What Is a Secondary Reinforcer?

Secondary reinforcement helps condition behavior

Secondary reinforcement chart
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Secondary reinforcement refers to a situation in which a stimulus reinforces a behavior after it has been associated with a primary reinforcer. Example: When you give your dog a food treat and tell him "good boy," he's getting both the primary stimulus of the treat and the secondary reinforcement of the verbal praise.

While the primary reinforcers are biological in nature, secondary reinforcers require association with these innate reinforcers before they can produce a response.

So your dog may not associate the verbal praise with a reward unless you combine it with the food treat.

Reinforcement and Operant Conditioning

By rewarding certain behaviors, we're encouraging the behaviors in the future. However, not all reinforcers are the same. Some can be more motivating than others. The dog from our earlier example is more likely to be highly motivated by a primary reinforcer like a treat than a pat on the head ​because food satisfies a strong biological need.

If the dog's trainer wanted to pair that food with some type of secondary reinforcement such as the sound of a whistle, the sound of the whistle would eventually become associated with the food and serve as a form of secondary reinforcement.

How Secondary Reinforcement and Primary Reinforcements Are Different

The primary reinforcers occur naturally and do not need to be learned. Examples of primary reinforcers include things that satisfy basic survival needs such as water, food, sleep, air, and sex.

Money is one example of secondary reinforcement. Money can be used to reinforce behaviors because it can be used to acquire primary reinforcers such as food, clothing, and shelter (among other things).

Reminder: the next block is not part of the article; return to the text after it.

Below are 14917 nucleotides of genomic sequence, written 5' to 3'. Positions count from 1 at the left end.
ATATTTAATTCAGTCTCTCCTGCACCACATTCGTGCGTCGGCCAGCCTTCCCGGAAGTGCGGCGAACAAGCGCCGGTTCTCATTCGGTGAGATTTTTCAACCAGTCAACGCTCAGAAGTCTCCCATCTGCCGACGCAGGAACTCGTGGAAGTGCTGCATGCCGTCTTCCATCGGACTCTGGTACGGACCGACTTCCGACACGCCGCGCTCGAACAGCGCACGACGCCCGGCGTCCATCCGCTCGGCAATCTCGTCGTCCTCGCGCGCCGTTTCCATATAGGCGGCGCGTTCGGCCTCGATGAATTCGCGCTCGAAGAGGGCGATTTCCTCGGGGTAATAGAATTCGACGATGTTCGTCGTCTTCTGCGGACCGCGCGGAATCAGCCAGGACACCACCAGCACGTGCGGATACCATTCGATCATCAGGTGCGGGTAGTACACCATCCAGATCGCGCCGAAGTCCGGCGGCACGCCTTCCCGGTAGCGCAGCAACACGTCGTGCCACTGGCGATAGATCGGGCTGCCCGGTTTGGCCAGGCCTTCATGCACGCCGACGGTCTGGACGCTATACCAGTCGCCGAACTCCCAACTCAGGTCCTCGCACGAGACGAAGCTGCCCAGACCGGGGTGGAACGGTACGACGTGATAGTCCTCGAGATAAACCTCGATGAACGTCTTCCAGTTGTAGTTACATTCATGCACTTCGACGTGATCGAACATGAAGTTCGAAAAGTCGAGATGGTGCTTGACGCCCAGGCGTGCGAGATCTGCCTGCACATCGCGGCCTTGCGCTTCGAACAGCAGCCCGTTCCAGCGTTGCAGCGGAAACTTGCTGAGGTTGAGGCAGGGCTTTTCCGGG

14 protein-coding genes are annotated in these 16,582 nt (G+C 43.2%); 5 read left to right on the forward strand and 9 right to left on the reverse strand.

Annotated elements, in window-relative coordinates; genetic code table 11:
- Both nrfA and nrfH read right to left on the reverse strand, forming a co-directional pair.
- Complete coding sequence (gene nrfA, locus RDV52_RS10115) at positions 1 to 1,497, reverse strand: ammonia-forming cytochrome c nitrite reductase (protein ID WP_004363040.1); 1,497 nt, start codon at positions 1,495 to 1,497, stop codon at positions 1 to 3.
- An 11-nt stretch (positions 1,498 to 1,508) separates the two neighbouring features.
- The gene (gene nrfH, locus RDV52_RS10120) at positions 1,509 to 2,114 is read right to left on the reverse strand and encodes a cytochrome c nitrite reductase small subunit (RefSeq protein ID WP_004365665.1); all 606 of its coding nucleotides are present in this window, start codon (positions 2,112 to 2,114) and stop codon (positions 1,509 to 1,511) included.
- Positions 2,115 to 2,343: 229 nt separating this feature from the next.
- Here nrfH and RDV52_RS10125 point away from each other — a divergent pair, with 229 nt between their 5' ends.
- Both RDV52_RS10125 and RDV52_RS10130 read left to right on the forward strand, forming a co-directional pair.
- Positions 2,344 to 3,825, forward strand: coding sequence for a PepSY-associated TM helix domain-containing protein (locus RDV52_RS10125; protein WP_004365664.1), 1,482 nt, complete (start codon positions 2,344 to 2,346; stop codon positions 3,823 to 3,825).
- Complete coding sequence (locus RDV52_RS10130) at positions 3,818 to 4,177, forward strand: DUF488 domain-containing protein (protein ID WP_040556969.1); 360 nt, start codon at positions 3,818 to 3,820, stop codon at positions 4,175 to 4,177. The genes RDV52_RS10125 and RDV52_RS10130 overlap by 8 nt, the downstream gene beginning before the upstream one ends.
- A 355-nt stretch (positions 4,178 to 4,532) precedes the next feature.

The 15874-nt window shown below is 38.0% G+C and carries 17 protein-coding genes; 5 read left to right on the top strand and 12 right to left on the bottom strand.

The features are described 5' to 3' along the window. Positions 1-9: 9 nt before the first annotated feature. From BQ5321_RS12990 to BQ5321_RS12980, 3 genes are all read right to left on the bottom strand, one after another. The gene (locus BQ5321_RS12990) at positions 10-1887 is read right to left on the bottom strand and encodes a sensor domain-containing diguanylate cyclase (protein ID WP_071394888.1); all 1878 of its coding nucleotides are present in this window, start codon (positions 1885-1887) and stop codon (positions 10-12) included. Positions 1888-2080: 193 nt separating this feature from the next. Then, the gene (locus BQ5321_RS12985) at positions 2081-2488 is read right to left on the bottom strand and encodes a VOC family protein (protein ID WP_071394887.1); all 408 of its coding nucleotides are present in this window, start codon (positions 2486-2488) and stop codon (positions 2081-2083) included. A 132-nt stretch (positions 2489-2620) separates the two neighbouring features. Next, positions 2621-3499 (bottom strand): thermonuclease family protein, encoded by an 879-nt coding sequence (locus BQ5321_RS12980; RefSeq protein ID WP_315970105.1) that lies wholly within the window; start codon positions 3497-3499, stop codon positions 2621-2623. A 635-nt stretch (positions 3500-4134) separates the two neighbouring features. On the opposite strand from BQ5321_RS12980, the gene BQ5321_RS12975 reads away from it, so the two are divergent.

Secondary reinforcement is also known as conditioned reinforcement.

More Examples of Secondary Reinforcement

Token economies are another good example of how secondary reinforcement can be used in operant conditioning.

Token economies involve rewarding people with tokens, chips or stars for good behaviors. These token can then be exchanged for other items that the individual desires.

Parents, teachers, and therapists frequently utilize this type of reinforcement to encourage children and clients to engage in adaptive behaviors. While they have no inherent reinforcement value in and of themselves, such tokens can be used to purchase primary reinforcers such as soda pops, candy, and other privileges. Once this association has been made, the tokens themselves become reinforcing.

Why Use Secondary Reinforcement?

So what are the advantages of using secondary reinforcement? Why not just skip the trouble of forming an association and simply use primary reinforcement instead?

As you can probably already imagine, primary reinforcers are only reinforcing if the subject is in a state of deprivation. A dog is unlikely to perform tricks in exchange for a treat if the animal is full and satiated. A child is unlikely to clean her room to receive a treat if she just finished eating lunch.

Utilizing secondary reinforcement allows the trainer to continue delivery reinforcement even if the subject does not have any biological needs at the moment.

This form of reinforcement is less susceptible to satiation, so it provides the opportunity to deliver reinforcement at any time.

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